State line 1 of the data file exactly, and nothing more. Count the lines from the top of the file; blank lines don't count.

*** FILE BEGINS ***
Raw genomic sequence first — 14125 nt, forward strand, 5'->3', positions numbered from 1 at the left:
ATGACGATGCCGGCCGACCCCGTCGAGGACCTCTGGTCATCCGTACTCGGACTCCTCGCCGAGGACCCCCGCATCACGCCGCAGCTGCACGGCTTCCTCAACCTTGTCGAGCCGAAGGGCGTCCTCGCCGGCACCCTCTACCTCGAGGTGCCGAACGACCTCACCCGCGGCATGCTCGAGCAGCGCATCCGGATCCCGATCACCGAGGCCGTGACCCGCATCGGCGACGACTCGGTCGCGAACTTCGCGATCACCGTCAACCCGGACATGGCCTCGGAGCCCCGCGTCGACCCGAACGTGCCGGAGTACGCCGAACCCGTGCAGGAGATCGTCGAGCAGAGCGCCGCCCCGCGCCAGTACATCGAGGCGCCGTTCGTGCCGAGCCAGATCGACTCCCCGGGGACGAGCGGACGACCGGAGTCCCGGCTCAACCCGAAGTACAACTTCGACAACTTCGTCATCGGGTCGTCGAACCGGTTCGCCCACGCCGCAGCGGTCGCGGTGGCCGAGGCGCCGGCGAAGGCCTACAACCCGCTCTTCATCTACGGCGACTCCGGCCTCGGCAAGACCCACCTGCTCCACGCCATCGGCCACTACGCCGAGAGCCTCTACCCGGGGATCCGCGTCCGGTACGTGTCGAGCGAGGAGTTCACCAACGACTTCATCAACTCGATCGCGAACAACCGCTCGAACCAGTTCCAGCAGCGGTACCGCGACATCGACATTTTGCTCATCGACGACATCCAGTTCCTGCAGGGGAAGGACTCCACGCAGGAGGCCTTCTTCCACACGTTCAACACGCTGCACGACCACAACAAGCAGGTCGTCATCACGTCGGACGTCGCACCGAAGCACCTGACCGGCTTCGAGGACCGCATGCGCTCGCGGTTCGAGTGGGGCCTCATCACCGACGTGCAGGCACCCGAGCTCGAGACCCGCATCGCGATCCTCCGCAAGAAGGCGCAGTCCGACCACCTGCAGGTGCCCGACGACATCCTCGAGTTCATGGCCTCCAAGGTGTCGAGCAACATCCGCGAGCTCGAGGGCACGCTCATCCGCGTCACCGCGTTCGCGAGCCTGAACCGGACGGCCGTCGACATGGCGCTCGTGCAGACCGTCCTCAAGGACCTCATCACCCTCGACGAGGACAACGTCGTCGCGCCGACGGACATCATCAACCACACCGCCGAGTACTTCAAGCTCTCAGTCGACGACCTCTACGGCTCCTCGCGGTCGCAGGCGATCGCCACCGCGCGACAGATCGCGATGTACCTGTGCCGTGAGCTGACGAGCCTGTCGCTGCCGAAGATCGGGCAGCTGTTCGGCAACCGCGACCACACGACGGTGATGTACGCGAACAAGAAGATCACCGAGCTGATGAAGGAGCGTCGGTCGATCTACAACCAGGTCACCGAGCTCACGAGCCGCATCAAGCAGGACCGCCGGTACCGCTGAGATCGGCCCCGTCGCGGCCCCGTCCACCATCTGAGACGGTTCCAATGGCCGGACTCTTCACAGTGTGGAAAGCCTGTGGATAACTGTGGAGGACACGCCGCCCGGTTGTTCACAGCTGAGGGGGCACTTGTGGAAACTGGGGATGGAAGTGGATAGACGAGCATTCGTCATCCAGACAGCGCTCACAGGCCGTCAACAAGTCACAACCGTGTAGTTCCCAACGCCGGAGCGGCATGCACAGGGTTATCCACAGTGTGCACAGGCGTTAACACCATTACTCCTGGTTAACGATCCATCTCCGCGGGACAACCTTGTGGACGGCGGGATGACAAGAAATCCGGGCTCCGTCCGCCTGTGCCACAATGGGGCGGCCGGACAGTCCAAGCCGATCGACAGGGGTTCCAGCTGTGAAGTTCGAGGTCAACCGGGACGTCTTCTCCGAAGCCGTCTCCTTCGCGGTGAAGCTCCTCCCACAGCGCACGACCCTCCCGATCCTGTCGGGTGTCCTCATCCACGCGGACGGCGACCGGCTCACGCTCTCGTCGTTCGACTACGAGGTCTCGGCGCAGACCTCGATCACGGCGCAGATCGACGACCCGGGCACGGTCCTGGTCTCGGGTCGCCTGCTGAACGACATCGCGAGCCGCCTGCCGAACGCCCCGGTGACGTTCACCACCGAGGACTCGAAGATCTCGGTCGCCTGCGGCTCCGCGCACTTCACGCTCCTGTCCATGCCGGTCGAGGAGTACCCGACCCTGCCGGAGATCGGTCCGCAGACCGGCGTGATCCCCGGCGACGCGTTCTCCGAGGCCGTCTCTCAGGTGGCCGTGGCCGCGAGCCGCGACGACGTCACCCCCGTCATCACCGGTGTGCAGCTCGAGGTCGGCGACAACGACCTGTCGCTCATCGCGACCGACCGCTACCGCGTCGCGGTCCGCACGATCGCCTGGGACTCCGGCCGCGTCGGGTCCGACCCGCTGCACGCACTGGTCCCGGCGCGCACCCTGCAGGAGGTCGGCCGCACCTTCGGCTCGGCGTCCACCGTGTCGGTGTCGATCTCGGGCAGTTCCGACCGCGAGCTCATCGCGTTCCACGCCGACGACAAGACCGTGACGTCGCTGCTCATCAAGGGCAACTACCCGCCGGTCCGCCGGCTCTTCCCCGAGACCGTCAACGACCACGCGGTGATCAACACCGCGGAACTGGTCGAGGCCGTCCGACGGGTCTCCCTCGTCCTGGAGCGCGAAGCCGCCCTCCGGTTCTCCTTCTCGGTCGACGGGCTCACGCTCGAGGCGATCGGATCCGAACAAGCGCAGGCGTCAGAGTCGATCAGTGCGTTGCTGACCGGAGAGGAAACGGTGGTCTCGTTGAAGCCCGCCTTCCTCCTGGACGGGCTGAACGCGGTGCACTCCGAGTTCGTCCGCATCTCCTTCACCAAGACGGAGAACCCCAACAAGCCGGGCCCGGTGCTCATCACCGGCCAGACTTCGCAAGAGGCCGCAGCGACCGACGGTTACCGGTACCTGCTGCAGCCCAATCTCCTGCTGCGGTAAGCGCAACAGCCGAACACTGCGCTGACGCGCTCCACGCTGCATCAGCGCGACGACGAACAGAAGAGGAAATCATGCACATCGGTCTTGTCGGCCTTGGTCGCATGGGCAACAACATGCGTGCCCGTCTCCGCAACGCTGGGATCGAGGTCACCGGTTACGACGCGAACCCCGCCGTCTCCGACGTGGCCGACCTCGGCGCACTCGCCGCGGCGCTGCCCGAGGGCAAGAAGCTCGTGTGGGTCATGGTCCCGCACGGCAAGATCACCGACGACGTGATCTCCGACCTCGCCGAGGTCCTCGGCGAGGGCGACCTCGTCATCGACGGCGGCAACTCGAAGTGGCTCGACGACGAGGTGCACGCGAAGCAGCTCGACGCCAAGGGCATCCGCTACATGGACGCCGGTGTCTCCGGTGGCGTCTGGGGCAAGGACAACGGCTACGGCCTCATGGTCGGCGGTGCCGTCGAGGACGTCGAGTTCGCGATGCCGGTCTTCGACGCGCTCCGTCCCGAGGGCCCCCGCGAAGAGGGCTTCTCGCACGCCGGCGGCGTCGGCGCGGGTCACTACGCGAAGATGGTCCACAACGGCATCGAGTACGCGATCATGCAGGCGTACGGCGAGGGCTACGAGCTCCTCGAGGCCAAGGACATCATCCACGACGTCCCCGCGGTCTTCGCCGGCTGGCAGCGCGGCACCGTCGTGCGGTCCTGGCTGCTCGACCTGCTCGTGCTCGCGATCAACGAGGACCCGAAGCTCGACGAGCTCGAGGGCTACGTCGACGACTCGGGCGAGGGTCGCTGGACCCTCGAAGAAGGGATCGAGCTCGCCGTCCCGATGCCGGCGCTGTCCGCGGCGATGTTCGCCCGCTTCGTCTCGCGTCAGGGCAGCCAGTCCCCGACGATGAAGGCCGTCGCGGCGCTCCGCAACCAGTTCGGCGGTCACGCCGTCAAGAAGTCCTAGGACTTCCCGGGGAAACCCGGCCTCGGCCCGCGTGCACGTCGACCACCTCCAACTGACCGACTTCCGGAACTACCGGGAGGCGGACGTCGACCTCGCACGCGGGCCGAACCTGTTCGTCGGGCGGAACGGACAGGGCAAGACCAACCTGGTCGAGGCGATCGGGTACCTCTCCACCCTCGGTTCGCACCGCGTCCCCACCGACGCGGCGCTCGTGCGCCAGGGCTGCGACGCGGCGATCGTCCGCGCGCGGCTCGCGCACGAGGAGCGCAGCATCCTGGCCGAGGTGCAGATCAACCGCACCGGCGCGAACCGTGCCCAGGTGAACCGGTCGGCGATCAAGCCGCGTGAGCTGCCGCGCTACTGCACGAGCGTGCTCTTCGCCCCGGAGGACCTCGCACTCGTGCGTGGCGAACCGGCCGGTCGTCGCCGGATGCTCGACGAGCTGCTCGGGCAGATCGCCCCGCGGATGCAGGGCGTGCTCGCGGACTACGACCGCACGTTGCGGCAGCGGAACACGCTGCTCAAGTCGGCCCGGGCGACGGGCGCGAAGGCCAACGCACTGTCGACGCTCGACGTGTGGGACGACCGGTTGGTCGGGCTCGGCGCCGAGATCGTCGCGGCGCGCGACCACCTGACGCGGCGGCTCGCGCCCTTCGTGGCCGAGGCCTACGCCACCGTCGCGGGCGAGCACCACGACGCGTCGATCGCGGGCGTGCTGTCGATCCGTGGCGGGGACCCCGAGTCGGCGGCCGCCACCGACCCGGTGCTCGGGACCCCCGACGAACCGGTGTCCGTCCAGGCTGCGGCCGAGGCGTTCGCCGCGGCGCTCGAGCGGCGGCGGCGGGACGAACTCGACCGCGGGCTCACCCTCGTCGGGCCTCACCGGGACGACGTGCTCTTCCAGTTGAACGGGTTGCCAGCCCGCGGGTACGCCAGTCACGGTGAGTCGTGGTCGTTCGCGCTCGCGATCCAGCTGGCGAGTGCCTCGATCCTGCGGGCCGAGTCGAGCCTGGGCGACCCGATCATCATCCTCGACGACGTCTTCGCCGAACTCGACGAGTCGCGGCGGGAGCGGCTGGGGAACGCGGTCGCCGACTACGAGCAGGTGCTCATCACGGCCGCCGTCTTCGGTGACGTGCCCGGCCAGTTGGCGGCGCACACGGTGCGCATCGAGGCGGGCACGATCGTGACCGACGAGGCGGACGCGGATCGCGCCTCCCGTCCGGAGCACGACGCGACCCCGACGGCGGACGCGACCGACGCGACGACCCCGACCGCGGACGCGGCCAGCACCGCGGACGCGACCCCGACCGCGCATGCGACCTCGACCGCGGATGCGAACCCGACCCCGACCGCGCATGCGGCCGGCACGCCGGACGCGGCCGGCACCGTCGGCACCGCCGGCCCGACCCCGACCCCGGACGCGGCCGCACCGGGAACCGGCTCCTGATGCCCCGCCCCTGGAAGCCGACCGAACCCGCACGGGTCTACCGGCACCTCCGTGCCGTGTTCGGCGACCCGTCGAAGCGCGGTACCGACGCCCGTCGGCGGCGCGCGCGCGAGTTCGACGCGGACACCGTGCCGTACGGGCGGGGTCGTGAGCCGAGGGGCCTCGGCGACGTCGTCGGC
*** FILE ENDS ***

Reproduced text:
Raw genomic sequence first — 14125 nt, forward strand, 5'->3', positions numbered from 1 at the left: